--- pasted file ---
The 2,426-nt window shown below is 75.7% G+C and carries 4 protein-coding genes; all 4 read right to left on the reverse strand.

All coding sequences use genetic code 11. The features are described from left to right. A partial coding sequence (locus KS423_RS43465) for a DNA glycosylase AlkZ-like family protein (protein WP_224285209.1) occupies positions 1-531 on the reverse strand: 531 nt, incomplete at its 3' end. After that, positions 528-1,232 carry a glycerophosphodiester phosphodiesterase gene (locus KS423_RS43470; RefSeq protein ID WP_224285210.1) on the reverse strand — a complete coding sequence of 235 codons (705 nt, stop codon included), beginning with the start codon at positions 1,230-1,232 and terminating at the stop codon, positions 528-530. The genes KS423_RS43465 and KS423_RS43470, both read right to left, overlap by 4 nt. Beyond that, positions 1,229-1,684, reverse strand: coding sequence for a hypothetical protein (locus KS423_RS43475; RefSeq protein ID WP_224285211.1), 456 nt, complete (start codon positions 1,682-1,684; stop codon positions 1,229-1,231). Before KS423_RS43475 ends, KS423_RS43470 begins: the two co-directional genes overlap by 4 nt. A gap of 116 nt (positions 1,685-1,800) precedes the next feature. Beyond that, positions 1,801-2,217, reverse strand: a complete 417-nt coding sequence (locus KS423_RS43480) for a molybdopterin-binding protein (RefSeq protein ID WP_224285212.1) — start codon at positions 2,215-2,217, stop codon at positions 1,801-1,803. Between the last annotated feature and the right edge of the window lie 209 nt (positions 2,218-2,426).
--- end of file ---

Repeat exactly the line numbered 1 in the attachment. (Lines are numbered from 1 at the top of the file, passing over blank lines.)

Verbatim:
The 2,426-nt window shown below is 75.7% G+C and carries 4 protein-coding genes; all 4 read right to left on the reverse strand.